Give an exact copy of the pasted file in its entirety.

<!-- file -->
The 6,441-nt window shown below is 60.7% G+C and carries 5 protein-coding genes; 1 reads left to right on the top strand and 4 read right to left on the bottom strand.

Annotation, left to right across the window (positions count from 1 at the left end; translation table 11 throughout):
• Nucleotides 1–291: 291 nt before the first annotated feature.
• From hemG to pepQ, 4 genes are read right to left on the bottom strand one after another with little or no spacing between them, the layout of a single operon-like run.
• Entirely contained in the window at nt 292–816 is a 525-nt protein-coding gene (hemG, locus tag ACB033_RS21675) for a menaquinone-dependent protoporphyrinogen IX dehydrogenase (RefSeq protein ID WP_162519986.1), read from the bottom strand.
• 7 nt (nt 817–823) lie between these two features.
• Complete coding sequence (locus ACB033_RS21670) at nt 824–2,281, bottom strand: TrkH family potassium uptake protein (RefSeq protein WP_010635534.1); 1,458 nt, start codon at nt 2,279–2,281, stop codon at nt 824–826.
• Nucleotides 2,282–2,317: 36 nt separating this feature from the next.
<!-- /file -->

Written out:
The 6,441-nt window shown below is 60.7% G+C and carries 5 protein-coding genes; 1 reads left to right on the top strand and 4 read right to left on the bottom strand.

Annotation, left to right across the window (positions count from 1 at the left end; translation table 11 throughout):
• Nucleotides 1–291: 291 nt before the first annotated feature.
• From hemG to pepQ, 4 genes are read right to left on the bottom strand one after another with little or no spacing between them, the layout of a single operon-like run.
• Entirely contained in the window at nt 292–816 is a 525-nt protein-coding gene (hemG, locus tag ACB033_RS21675) for a menaquinone-dependent protoporphyrinogen IX dehydrogenase (RefSeq protein ID WP_162519986.1), read from the bottom strand.
• 7 nt (nt 817–823) lie between these two features.
• Complete coding sequence (locus ACB033_RS21670) at nt 824–2,281, bottom strand: TrkH family potassium uptake protein (RefSeq protein WP_010635534.1); 1,458 nt, start codon at nt 2,279–2,281, stop codon at nt 824–826.
• Nucleotides 2,282–2,317: 36 nt separating this feature from the next.